Thursday, 15 December 2011

The history of where you live

Every place has a history, since time passes relentlessly and leaves in its wake an infinity of stories many of which are only known locally and do not bother the world at large. Naturally there are places where a lot happens, and they become part of the world historical heritage. Many history books catalogue these places and people everywhere study these and research events to remember for future generations. Big cities like London, Paris or Delhi have a lot of well document history and a lot of it makes fascinating reading. Other places even if they are smaller become famous through some event that thrusts their history to become of worldwide interest. Events such as a natural disaster, a president getting killed or a world war being sparked usually makes a place unforgettable.

I have lived and traveled through  many places whose history is generally considered interesting. Delhi, for example, where I grew up, has seen centuries of occupiers, invading armies and massacres on a regular basis. Another place I have known is London which also has had a long and colourful past which includes people like Jack the Ripper, Sherlock Holmes and all the Kings and Queens and miserable stories like the plague, the fire and all the killings in the Tower.

However there are an infinite number of places which remain out of the limelight but create a history, which often remains unwritten and this gets either forgotten or passed from generation to generation by word of mouth. How many among my friends would have known anything about Kumasi or Maracaibo, places where I lived for significant periods. I have not seen too many books about the history of these but they had their periods worth documenting. Kumasi was (and is) the capital of the Ashantis who were a force to be reckoned with and rich because of the gold that was to be found in the region. And Maracaibo, well maybe the less said about this one the better.A bit like the wild west which had little to be proud of until oil was discovered in the region.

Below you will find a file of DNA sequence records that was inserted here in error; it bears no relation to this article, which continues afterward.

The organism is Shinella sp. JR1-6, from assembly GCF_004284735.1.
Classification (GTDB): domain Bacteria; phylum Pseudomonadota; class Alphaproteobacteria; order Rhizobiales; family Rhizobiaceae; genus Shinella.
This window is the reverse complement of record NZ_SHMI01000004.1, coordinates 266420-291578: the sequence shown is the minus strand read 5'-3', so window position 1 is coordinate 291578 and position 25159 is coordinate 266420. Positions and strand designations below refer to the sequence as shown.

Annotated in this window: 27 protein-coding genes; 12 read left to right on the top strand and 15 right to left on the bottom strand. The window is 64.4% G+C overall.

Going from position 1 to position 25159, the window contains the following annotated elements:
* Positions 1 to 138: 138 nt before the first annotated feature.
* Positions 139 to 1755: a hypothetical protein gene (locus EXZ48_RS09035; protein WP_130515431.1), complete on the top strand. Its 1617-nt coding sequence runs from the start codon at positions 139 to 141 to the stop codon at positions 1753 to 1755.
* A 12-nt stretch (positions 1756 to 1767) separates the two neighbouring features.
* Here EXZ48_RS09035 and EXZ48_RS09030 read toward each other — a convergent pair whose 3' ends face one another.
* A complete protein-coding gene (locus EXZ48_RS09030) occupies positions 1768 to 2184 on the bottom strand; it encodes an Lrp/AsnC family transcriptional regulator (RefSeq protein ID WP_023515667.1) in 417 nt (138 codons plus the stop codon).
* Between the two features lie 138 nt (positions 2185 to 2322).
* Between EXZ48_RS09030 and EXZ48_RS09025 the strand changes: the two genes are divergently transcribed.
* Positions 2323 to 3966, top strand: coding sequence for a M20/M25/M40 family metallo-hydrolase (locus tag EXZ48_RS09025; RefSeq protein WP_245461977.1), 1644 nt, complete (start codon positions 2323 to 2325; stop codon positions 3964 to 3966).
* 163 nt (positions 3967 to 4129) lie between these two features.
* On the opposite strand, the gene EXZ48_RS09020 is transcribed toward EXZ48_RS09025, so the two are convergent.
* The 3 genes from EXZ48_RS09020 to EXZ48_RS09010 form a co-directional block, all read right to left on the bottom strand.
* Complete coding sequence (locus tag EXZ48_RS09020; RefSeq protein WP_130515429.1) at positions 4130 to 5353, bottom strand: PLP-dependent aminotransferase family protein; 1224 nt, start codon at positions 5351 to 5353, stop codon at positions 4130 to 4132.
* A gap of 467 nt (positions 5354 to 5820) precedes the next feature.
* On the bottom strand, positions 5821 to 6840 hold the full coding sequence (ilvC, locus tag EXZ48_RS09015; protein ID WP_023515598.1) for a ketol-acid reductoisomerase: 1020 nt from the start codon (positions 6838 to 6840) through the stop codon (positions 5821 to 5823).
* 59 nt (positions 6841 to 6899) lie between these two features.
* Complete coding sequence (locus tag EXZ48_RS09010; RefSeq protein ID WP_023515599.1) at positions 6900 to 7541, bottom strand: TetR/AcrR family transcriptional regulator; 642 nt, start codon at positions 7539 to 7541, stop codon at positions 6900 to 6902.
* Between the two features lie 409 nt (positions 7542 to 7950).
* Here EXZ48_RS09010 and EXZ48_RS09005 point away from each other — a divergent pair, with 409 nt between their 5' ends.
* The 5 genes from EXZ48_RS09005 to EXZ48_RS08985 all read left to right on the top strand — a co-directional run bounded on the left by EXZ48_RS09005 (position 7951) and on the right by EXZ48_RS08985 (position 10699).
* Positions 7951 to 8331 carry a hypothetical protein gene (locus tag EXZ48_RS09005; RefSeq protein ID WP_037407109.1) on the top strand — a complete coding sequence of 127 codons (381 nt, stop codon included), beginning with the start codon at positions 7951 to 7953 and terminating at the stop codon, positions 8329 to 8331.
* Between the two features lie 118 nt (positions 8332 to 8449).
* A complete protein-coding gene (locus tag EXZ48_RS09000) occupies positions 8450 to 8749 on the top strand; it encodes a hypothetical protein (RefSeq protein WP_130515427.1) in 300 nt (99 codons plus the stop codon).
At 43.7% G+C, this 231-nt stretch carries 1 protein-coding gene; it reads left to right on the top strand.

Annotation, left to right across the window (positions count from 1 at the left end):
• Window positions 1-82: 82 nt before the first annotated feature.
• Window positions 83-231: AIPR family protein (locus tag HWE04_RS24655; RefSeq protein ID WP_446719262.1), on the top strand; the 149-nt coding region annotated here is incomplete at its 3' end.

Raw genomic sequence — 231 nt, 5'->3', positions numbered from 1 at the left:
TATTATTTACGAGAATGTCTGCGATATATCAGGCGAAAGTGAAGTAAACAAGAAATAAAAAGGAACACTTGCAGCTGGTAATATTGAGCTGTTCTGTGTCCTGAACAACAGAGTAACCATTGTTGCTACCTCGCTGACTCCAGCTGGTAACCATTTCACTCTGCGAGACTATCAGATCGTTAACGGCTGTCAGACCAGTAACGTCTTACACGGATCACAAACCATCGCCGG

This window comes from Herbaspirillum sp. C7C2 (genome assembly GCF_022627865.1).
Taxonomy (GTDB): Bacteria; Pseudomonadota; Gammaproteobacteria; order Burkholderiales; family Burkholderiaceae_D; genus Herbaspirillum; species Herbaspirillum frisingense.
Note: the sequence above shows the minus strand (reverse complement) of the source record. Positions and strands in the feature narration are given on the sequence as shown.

The place where I have now come to live in Spain (Laredo) has a rich history since it was established by Romans when this part of the world was part of the Roman Empire. However few people outside of this region would have heard of any of it or much less bothered to read about it anywhere. I knew that some books had been written about it but had not yet fully familiarized myself with many periods of the story of this place.

So when an organisation which brings together the 'friends of the heritage' of the town invited me to attend a launch of a new book about an aspect of the history that I did not know about, I decided to accept, and it turned out to be fascinating and I was not disappointed.The book appeared to document the work and times of a series of 'governors' appointed by the King, who were known as 'corregidores' or correctors. They existed in pre-democracy times between the 16th and the early nineteenth century, and their function was to administer justice and represent the King in the region, often with a ceremonial 'baston' with which he was allowed to beat people who misbehaved.  I was pleasantly surprised to learn that this town of a small population was the capital of the region until it was considered more suitable to move the capital to Santander at the beginning of the Nineteenth century.

Now this book may seem to be not too exciting a project, but if we see it through the eyes of the local population, it could be very interesting. And here is the thing I wanted to get down to..that the history of a place is always interesting for the people of that place. Like people, every place has a story and we only need to be in that place to make it worth discovering that story.
It is the history of our world.

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